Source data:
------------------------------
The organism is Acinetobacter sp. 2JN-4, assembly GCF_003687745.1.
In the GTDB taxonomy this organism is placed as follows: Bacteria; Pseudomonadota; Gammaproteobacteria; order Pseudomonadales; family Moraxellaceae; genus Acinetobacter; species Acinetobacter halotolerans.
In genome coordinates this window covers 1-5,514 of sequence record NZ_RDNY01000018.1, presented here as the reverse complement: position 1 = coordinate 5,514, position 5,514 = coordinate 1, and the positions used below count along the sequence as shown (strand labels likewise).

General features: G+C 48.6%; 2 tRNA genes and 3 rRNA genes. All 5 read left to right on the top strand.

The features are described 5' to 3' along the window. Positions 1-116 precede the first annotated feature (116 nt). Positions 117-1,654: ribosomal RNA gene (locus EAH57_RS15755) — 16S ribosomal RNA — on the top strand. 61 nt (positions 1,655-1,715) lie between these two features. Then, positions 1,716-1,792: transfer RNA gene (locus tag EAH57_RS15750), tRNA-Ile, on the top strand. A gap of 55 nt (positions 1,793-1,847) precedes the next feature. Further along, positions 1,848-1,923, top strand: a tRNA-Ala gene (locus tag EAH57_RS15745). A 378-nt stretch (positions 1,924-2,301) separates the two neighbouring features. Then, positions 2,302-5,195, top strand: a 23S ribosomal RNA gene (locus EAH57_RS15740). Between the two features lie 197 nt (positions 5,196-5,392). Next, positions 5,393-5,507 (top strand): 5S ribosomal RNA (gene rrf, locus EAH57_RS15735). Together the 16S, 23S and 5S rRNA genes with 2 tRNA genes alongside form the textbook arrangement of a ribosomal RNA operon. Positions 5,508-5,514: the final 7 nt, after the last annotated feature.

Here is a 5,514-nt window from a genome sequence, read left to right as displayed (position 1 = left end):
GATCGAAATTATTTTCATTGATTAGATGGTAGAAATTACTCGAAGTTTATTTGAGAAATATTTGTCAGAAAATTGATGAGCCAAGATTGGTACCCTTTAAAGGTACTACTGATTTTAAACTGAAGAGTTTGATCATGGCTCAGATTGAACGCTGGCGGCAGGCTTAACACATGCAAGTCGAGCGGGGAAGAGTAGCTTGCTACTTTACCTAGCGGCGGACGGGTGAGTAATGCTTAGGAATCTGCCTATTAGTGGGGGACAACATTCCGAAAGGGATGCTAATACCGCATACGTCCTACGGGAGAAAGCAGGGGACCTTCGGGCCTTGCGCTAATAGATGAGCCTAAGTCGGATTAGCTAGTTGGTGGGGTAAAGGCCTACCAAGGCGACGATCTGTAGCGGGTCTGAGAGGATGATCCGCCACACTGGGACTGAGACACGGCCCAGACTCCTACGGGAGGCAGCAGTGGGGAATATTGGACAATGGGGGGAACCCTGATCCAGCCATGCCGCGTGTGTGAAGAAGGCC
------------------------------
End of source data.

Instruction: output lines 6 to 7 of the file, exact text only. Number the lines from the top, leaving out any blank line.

Here is a 5,514-nt window from a genome sequence, read left to right as displayed (position 1 = left end):
GATCGAAATTATTTTCATTGATTAGATGGTAGAAATTACTCGAAGTTTATTTGAGAAATATTTGTCAGAAAATTGATGAGCCAAGATTGGTACCCTTTAAAGGTACTACTGATTTTAAACTGAAGAGTTTGATCATGGCTCAGATTGAACGCTGGCGGCAGGCTTAACACATGCAAGTCGAGCGGGGAAGAGTAGCTTGCTACTTTACCTAGCGGCGGACGGGTGAGTAATGCTTAGGAATCTGCCTATTAGTGGGGGACAACATTCCGAAAGGGATGCTAATACCGCATACGTCCTACGGGAGAAAGCAGGGGACCTTCGGGCCTTGCGCTAATAGATGAGCCTAAGTCGGATTAGCTAGTTGGTGGGGTAAAGGCCTACCAAGGCGACGATCTGTAGCGGGTCTGAGAGGATGATCCGCCACACTGGGACTGAGACACGGCCCAGACTCCTACGGGAGGCAGCAGTGGGGAATATTGGACAATGGGGGGAACCCTGATCCAGCCATGCCGCGTGTGTGAAGAAGGCC